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fish4fun 02-01-2013 12:39 PM

Thoughts on Filtering Wort
 
I was making a 4L yeast starter from 1# of DME yesterday. After the hot break there was the usual "hot break trub" suspended in the resulting wort. I really hate the way the trub looks when suspended in the wort while it is on the stir plate, and that got me wondering....

When propagating yeast from a "new vial" (generation 0), I generally make 2 * 2L starters. I use 1 2L starter for the upcoming batch, and I "wash" the second for future use. With the 2L batch for future use, I leave the yeast on the stir plate for ~3 days, then move it to the fridge for a day or two. I then decant off ~1.2L of the beer, and return the flask to the stir plate for ~10min. I then fill six 4oz sterilized mason jars with the yeast slurry, label them and return them to the fridge.

....how much of that slurry is really hot-break trub? I don't know the answer, but it gave me another reason to dislike it, so I thought I would be proactive about it. I took the 4L wort and filtered it into another flask first using a paper towel in a large funnel, and then again using a large coffee filter. The process was more than a bit messy, and required more than one paper towel and a couple of coffee filters, but the resulting wort was sparkling clear. Once done, I re-boiled the wort for another 15 minutes, and it remained beautifully clear. The final volume was 3.75L, meaning I "lost" about 250ml in my filtration process (~1/16th). I pitched my yeast happy in the knowledge that when all is done all of the trub will be yeast and fermentation byproducts.

Will this make a better starter? I really don't know. It sure **looks** better, lol, but that isn't hugely important; what it got me thinking about was the viability of filtering my wort in its travels from my boil kettle to my fermenter. I have a 25 gallon boil kettle and pass the wort through a cold plate on its way to my 27 gallon Blichmann "fermentators". I use the "Swirl" method in my Boil Kettle, but still get more hot/cold break & hop mess in my fermentor than I would like (Yes, I know the whole point of conicals is the ability to dump the trub, but dumping "costs beer" and tends to re-suspend some of the trub in the beer....) .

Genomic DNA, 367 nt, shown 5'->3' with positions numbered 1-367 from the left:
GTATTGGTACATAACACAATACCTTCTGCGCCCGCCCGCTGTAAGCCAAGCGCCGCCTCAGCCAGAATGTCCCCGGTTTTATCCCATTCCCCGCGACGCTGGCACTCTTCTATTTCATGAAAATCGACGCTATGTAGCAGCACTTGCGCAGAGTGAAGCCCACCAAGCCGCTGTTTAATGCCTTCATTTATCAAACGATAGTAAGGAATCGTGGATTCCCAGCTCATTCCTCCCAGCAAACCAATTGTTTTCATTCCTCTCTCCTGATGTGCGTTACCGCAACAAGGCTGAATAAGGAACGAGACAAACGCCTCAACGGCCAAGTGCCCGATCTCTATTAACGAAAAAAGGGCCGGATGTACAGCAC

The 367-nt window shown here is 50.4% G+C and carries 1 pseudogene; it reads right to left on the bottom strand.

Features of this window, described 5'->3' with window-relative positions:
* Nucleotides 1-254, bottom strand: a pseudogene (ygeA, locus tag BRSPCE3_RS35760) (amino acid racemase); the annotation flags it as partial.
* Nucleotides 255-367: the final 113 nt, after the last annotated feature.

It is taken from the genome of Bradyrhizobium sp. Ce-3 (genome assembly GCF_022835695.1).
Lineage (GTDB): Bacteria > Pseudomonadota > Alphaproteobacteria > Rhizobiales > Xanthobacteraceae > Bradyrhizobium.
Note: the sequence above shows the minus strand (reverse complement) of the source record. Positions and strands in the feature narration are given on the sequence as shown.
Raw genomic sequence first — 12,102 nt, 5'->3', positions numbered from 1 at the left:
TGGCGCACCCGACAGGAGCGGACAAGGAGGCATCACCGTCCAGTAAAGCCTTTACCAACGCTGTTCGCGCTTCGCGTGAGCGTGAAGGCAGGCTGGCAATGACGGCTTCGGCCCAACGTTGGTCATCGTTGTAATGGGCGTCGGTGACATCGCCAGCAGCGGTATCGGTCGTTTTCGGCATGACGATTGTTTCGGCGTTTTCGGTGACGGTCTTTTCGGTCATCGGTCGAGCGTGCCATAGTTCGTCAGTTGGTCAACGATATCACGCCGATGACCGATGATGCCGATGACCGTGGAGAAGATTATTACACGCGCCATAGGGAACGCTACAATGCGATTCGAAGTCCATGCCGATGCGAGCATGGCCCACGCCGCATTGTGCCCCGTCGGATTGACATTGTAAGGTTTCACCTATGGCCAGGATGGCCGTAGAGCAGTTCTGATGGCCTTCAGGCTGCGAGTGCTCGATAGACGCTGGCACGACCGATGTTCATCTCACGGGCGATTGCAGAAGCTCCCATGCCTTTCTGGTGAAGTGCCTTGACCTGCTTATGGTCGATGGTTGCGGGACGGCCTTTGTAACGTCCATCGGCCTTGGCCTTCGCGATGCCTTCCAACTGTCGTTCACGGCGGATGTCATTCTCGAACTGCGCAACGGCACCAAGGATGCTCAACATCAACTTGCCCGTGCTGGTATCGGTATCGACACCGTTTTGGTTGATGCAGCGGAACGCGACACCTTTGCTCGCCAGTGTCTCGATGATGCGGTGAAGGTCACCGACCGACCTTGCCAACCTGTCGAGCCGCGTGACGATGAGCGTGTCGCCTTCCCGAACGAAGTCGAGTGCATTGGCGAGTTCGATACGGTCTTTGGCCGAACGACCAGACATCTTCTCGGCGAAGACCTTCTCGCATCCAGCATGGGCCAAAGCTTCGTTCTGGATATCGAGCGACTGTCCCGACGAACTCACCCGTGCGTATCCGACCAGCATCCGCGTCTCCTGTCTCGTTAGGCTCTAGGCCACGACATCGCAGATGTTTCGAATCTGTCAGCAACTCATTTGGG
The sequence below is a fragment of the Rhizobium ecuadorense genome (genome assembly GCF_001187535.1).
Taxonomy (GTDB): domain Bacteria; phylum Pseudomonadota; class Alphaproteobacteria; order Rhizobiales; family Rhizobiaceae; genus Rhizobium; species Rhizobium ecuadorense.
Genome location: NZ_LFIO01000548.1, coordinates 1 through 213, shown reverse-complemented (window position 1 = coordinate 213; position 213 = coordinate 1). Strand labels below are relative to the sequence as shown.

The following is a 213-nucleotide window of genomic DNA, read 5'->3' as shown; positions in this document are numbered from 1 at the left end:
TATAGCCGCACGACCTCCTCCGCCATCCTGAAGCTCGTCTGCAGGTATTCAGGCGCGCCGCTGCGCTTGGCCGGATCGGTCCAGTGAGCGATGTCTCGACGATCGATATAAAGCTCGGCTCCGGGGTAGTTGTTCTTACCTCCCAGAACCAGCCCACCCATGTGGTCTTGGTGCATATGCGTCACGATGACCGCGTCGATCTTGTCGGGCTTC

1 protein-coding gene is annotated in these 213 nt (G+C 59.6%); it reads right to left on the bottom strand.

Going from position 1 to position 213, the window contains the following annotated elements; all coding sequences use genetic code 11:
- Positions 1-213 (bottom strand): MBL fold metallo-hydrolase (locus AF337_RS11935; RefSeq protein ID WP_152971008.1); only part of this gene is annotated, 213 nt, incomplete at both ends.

I have been thinking about adding a filter to the path from the boil kettle to the fermenter (most likely after the chill plate), but am hesitant for two reasons: 1) My experience with the 4L starter tells me that a large filter surface area is required because the particulates quickly clog the filtration media. 2) One more thing to clean/sanitize. A "sand" type filter like used in pools is fabulous for this type of filtering, but is a sanitation nightmare. A paper type filter like used in a SPA is easy to sanitize, but is highly prone to clogging. A "sediment" filter like used in domestic well filtration is fairly easy to sanitize and less prone to clogging than a paper type filter, but allows fairly large particles to pass, hence making it of questionable value.

At the end of all of this thinking, I am wondering if perhaps I am just thinking too much, LOL. Is the pursuit to clarify my beer going too far? I am not really looking for answers, just thinking this through and thought I would see what others thought.

Cheers!

Fish

rtbrews 02-01-2013 04:16 PM

Personally, I think you might be going a little too far. Filtering post chilling seems like an unecessary sanitation risk no matter how you do it. I am also obsessive about having 'clear beer' but my concern is just in the final product, not in the primary. I am not really sure what you are going for with the starter process so i won't comment on that, seems overly complicated though.

One thought for the trub in the kettle/fermentor is you could use whole hops in your kettle as a filter. I use a false bottom in my boil kettle and with about 10 min left in the boil, I start recirculating the wort with a pump. The whole hops stick to the bottom of the false bottom and act as a filter as the wort continuously runs through it. I continue this as I chill and more cold break material forms and by the time I am down to pitching temp, the hops suck up most the break material and I run very clear beer into the fermentor.

You could also maybe add a diverter plate to your kettle to aid in your current 'swirl' method or a hopback could help too but you'll still likely have some trub. Just my thoughts, I'd be interested to hear the results if you try filtering pre-fermentation.

1MadScientist 02-02-2013 09:32 PM

It looks like you are into the nice equipment, I would recommend the hopstopper. I was very happy when I had one. I also had a plate chiller. The pellet hops remained in the boil kettle and did not 'block' up my plate chiller.

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helibrewer 02-03-2013 05:39 AM

I make my starters by heating the wort to 170-180 for 10 minutes, no boiling. I can chill it faster, there's no break, and it's just as sanitary.


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